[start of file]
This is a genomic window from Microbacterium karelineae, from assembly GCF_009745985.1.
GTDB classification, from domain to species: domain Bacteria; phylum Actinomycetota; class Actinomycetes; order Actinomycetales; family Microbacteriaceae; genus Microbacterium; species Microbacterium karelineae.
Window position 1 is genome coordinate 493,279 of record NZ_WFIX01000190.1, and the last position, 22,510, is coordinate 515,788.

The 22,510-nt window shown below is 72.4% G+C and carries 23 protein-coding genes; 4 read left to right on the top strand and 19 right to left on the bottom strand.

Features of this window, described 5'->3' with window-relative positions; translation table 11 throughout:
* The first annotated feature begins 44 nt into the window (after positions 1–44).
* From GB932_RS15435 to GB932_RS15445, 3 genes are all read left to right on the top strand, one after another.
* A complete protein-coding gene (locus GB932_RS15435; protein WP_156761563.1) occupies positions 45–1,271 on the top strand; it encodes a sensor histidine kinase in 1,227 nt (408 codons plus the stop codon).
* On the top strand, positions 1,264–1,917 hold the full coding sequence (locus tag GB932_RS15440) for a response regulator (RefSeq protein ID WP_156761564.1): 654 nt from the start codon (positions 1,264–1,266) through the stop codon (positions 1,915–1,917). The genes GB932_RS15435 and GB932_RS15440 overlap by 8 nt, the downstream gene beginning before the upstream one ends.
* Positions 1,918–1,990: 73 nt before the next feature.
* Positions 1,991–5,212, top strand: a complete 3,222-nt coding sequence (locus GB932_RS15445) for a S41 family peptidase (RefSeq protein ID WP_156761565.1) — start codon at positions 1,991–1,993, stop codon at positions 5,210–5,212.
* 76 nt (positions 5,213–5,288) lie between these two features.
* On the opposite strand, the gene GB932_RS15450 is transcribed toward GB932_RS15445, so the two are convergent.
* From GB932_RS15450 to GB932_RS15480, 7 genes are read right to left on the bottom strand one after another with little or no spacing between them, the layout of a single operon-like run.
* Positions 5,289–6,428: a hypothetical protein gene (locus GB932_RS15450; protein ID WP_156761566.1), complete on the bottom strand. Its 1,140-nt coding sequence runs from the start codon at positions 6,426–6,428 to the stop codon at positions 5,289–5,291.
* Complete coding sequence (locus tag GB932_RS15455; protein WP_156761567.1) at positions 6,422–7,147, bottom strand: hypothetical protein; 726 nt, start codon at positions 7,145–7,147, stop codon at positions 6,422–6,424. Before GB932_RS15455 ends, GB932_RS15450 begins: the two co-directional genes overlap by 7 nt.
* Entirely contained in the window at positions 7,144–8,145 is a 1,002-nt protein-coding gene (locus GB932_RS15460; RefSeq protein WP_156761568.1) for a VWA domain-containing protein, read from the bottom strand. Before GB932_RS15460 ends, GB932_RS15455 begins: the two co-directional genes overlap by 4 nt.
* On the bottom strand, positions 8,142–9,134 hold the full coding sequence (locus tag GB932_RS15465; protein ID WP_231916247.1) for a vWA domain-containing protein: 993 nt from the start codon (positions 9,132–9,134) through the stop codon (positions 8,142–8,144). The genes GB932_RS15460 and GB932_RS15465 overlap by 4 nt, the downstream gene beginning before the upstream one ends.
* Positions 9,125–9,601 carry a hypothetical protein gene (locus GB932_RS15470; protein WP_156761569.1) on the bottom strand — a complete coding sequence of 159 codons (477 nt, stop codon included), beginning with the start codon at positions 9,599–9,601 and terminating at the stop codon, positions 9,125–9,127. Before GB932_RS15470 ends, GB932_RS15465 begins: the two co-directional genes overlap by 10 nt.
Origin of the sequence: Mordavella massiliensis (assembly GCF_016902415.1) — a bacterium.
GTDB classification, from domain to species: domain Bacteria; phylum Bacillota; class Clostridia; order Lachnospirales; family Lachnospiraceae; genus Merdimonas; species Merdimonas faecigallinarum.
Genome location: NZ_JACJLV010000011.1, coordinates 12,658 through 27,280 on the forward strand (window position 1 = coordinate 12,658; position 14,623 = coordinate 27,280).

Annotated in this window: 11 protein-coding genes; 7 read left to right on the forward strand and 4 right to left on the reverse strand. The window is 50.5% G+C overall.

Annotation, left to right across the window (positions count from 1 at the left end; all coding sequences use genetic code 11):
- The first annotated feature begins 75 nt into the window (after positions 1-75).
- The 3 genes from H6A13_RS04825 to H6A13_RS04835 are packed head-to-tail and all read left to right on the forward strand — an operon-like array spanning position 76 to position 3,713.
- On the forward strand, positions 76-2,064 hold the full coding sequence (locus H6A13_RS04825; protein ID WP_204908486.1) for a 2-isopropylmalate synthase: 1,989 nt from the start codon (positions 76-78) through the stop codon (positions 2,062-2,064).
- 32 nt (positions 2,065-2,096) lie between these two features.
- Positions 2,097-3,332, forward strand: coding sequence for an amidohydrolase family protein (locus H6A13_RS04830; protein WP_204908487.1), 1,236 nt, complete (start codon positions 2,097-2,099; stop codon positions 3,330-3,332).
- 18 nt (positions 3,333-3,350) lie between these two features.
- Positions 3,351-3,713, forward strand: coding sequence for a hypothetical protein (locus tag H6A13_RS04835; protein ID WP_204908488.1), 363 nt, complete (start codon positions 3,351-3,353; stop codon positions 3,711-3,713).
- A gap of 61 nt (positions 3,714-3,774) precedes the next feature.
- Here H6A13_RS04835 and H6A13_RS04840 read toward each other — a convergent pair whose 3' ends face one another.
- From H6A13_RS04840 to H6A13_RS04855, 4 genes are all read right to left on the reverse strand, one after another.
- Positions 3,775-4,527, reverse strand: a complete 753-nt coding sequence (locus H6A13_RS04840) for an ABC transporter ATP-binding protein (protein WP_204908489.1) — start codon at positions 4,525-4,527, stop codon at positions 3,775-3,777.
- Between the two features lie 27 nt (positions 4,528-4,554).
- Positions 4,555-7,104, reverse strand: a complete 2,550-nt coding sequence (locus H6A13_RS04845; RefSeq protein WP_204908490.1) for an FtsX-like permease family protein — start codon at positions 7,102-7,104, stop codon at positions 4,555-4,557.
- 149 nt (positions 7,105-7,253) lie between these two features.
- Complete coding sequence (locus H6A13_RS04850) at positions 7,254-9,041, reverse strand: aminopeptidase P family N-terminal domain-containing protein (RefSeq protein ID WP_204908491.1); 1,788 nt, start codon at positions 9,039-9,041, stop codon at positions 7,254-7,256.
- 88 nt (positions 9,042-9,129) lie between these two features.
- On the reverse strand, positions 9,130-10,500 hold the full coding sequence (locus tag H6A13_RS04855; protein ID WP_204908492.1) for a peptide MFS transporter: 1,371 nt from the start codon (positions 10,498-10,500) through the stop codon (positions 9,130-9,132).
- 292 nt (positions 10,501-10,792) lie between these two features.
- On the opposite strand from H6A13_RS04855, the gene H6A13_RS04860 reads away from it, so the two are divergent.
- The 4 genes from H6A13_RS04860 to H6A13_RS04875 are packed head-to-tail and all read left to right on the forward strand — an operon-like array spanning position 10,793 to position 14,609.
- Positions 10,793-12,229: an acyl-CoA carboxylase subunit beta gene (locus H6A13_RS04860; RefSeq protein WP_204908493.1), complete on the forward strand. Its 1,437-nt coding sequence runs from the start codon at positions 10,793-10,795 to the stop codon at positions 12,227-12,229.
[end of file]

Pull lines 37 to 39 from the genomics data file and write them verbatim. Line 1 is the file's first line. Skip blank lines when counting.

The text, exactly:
- Positions 4,555-7,104, reverse strand: a complete 2,550-nt coding sequence (locus H6A13_RS04845; RefSeq protein WP_204908490.1) for an FtsX-like permease family protein — start codon at positions 7,102-7,104, stop codon at positions 4,555-4,557.
- 149 nt (positions 7,105-7,253) lie between these two features.
- Complete coding sequence (locus H6A13_RS04850) at positions 7,254-9,041, reverse strand: aminopeptidase P family N-terminal domain-containing protein (RefSeq protein ID WP_204908491.1); 1,788 nt, start codon at positions 9,039-9,041, stop codon at positions 7,254-7,256.